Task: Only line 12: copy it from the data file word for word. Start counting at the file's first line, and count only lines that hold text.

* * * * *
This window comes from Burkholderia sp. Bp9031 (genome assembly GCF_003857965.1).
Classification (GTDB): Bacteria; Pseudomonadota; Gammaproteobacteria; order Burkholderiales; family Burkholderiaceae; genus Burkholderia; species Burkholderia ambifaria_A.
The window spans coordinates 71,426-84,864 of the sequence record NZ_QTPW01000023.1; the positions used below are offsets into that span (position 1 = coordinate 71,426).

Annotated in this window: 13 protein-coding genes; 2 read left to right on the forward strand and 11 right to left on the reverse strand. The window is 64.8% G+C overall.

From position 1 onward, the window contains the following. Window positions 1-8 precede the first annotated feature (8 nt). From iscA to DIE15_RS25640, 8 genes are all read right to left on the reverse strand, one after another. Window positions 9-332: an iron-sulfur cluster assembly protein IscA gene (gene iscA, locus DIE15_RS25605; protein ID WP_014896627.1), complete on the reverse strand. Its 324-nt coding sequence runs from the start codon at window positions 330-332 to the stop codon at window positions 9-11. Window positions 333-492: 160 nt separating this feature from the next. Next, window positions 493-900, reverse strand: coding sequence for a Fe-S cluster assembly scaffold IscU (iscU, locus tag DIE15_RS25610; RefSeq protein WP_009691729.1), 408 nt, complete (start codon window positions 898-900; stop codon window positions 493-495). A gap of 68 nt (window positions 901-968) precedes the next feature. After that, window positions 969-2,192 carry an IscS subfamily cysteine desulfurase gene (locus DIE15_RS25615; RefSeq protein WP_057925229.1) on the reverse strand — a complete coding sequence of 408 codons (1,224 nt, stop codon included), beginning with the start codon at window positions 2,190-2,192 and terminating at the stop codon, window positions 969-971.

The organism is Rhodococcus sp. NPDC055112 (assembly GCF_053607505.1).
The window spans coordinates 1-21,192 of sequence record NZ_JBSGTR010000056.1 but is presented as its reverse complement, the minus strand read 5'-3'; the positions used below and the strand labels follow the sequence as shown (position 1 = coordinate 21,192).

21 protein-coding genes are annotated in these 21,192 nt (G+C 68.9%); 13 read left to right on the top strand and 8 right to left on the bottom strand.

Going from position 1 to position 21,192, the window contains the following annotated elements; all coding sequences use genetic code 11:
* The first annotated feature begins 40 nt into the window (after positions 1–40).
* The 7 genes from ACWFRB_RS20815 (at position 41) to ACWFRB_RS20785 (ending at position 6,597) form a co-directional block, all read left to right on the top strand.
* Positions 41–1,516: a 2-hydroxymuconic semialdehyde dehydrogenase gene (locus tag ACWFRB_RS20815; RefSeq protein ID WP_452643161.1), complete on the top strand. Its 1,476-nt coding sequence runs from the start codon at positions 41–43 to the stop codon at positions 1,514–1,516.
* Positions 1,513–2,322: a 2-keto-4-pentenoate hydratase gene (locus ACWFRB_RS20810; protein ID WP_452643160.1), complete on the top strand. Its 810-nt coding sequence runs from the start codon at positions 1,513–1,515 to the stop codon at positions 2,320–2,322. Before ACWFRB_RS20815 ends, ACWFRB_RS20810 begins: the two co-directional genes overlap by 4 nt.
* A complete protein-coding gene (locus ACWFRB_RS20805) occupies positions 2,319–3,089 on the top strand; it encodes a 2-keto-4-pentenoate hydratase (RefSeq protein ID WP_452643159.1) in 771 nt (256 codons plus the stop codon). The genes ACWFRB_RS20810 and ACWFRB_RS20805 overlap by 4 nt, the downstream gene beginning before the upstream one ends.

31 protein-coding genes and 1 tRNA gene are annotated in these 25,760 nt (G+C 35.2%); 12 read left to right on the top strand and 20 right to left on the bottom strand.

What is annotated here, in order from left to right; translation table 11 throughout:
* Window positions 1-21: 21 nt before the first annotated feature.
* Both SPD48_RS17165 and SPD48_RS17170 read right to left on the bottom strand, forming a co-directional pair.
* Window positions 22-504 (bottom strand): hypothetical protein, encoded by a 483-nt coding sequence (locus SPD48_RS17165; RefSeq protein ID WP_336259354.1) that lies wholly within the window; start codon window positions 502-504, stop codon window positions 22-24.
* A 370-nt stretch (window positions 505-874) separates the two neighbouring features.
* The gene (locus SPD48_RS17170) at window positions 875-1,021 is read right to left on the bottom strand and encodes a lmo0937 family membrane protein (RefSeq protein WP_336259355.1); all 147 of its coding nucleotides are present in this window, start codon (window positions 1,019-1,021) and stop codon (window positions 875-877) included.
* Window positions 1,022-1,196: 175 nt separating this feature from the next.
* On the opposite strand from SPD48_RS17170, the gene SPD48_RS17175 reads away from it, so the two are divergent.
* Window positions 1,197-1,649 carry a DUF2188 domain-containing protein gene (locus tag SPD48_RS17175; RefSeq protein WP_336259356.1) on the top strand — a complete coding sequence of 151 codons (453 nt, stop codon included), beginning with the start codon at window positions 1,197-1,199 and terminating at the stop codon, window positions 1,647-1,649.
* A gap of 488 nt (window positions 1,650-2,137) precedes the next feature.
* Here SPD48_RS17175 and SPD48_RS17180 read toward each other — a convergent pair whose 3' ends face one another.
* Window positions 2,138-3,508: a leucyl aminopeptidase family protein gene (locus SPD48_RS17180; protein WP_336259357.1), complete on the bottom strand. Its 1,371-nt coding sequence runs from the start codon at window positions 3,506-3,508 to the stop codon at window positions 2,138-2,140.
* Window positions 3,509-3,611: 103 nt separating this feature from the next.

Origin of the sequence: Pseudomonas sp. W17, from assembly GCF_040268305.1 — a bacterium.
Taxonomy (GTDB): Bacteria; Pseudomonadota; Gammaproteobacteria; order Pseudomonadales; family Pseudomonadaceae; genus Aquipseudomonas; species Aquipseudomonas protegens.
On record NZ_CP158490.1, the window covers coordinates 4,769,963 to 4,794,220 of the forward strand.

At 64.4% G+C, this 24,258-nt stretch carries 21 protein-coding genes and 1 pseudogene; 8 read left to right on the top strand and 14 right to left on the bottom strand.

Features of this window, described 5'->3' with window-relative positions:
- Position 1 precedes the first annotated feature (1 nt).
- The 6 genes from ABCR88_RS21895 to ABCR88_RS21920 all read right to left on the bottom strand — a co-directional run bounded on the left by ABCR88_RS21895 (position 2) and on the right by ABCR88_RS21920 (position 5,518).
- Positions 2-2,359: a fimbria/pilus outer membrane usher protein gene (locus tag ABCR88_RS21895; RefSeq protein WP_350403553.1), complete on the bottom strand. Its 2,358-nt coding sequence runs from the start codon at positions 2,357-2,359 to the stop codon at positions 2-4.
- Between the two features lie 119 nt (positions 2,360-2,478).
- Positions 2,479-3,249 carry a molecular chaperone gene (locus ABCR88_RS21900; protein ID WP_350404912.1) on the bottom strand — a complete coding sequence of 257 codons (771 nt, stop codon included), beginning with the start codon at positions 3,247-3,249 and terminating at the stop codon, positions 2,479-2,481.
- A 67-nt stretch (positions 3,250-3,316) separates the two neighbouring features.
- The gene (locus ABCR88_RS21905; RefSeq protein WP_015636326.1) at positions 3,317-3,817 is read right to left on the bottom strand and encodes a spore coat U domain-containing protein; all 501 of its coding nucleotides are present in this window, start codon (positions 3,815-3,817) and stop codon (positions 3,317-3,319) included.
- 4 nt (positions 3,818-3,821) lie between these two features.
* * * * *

* Positions 41–1,516: a 2-hydroxymuconic semialdehyde dehydrogenase gene (locus tag ACWFRB_RS20815; RefSeq protein ID WP_452643161.1), complete on the top strand. Its 1,476-nt coding sequence runs from the start codon at positions 41–43 to the stop codon at positions 1,514–1,516.